Details about the deceased suspect in today’s massacre at the US Navy Yard in Washington, DC,34-year-old Aaron Alexis, are starting to emerge. He has been described as being from Texas, and was stationed in Fort Worth when he was with the US Navy from 2007 to 2011, as an aircraft electrician. He left the Navy but remained in the inactive reserves, reportedly, because he did not like the Navy’s demand that he get out of bed early for work. He continued to live in the area. According to this video and this story in the Dallas Morning News, he worked at the Happy Bowl Thai restaurant in Fort Worth.
Alexis grew up in Brooklyn, New York.
He has been described as a Buddhist and deeply interested in Thailand’s language and culture, and recently traveled to Thailand. But note this curious detail in the DMN story.
Back in Fort Worth on Monday, Kevin McDaniel, 52, said the news made him “literally physically ill.”
“He was such a nice guy,” he said.
McDaniel, who owns a furniture store next to Happy Bowl, said the last time he saw Alexis was the day before he moved to Washington. Alexis tried to get him to buy his furniture, he said.
“He seemed like he was real happy and excited about what was going on,” McDaniel said.
McDaniel said the shooting left him even more puzzled because he had conversations with Alexis about Islamic extremism and the Fort Hood shooting. He thought they both agreed it was a horrible tragedy, he said.
“It could have all been a ruse — I don’t know,” he said.
Alexis has a history of anger issues across several years. In 2004, he was arrested in Seattle, WA after an “anger-fueled” shooting.
Because Seattle police have received numerous inquiries about the incident, we are posting the details, detective logs, and the original report for the May 6, 2004 case.
At about 8 am that morning, two construction workers had parked their 1986 Honda Accord in the driveway of their worksite, next to a home where Alexis was staying in the Beacon Hill neighborhood.
The victims reported seeing a man, later identified by police as Alexis, walk out of the home next to their worksite, pull a gun from his waistband and fire three shots into the two rear tires of their Honda before he walked slowly back to his home north of the construction site.
Officers responded to the scene but were unable to locate Alexis, and no one answered the door at his home.
When detectives interviewed workers and a manager at the construction site, they told police Alexis had “stared” at construction workers at the job site every day over the last month prior to the shooting. The owner of the construction business told police he believed Alexis was angry over the parking situation around the work site.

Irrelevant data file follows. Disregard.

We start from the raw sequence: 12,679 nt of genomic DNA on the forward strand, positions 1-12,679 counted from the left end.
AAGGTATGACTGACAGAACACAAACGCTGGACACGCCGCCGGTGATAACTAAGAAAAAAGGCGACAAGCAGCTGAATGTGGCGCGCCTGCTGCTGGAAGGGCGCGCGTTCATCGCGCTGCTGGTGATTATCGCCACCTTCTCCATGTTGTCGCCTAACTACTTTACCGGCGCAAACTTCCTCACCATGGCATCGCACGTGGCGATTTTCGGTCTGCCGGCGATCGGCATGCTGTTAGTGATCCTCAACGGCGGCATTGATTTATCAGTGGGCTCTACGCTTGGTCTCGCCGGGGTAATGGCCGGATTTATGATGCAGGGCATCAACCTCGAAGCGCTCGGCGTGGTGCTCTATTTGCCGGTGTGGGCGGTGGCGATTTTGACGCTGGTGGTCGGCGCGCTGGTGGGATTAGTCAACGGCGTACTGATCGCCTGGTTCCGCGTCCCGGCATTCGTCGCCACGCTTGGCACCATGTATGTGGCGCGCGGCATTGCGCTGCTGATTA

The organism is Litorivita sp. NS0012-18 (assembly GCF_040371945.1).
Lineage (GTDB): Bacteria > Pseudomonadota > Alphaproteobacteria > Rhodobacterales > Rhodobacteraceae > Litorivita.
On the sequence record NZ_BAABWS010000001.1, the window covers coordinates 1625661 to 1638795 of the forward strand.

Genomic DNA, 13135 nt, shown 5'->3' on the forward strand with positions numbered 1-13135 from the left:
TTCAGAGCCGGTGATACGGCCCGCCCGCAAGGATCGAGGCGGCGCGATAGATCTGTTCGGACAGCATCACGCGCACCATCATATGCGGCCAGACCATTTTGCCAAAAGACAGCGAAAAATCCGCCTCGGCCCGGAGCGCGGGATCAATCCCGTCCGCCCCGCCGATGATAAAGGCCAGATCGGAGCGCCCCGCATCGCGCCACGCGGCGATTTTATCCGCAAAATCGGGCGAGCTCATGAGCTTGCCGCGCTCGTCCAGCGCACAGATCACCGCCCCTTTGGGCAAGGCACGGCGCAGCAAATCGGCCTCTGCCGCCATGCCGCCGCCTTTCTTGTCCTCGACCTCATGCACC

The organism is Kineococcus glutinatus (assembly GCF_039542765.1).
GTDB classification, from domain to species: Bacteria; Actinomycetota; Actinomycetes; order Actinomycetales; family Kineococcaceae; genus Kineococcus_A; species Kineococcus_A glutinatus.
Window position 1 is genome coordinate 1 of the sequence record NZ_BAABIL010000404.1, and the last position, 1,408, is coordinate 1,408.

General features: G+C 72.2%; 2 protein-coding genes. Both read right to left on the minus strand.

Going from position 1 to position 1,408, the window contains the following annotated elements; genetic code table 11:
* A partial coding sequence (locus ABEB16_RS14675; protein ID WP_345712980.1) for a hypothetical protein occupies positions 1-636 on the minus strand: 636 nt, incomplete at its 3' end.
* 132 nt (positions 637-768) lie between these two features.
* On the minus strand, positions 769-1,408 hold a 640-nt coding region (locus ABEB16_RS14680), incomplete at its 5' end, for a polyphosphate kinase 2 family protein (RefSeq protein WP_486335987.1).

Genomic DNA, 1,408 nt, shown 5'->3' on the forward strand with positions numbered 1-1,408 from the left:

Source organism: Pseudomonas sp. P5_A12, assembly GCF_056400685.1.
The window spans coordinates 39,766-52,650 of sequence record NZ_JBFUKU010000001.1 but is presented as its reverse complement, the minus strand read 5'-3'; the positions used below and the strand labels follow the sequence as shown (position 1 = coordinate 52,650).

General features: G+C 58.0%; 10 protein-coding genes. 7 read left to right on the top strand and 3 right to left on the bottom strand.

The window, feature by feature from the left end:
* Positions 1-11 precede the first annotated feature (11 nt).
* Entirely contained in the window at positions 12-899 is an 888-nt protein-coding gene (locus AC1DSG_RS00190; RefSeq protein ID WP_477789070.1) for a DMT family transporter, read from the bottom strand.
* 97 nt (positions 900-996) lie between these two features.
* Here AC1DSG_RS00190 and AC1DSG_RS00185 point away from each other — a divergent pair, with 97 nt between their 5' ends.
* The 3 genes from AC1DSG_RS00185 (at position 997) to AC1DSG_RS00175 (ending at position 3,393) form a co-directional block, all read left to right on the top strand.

Note: Anger may have fueled the shooting, but he was patient. He may have planned the Seattle shooting over the course of a month.
Detective notes from the incident indicate they made several attempts to contact Alexis by phone and at his work, but eventually found and arrested him outside of his home on June 3rd.
Police then obtained permission to search the home, found a gun and ammunition in Alexis’ room, and booked him into the King County Jail for malicious mischief.
Following his arrest, Alexis told detectives he perceived he had been “mocked” by construction workers the morning of the incident and said they had “disrespected him.” Alexis also claimed he had an anger-fueled “blackout,” and could not remember firing his gun at the victims’ vehicle until an hour after the incident.
Alexis also told police he was present during “the tragic events of September 11, 2001″ and described “how those events had disturbed him.”
Detectives later spoke with Alexis’ father, who lived in New York at the time, who told police Alexis had anger management problems associated with PTSD, and that Alexis had been an active participant in rescue attempts on September 11th, 2001.
Back in Fort Worth in 2010, Alexis had another gun-related run-in that was apparently anger-fueled. Back to the DMN:
[O]ne of Alexis’ former neighbors once told police that Alexis scared her.
Fort Worth police arrested Alexis in 2010 after he shot through the floor of his upstairs neighbors’ apartment. Alexis told police that he was cleaning his gun while cooking and that it accidentally went off. The neighbor told police she believed the 2010 shooting was intentional.
According to a police report, Alexis complained often that the neighbor made too much noise and confronted her in the parking lot several days before the shooting. When police first went to Alexis’ apartment, he didn’t answer their knocks. After parademics arrived, he came to the door and told police the shooting was an accident.
Police arrested Alexis, but the Tarrant County District Attorney’s office decided not to prosecute.
“After reviewing the facts presented by he police department, it was determined that the elements constituting recklessness under Texas law were not present and a case was not filed,” district attorney spokeswoman Melody McDonald said in a prepared statement.
Navy Secretary Ray Mabus told CNN that Alexis was serving as an information technology contractor at the time of the shooting.
In that story, USAT says that other Navy officials who declined to be identified that Alexis had a history of misconduct during his four years with the service.
More: The Chicago Tribune reports that Alexis was discharged from the Navy after “multiple disciplinary infractions.” That could indicate a less than honorable discharge.
More: The police report from Alexis’ shooting incident in Seattle is here.
thumbnail image courtesy shutterstock / Lipskiy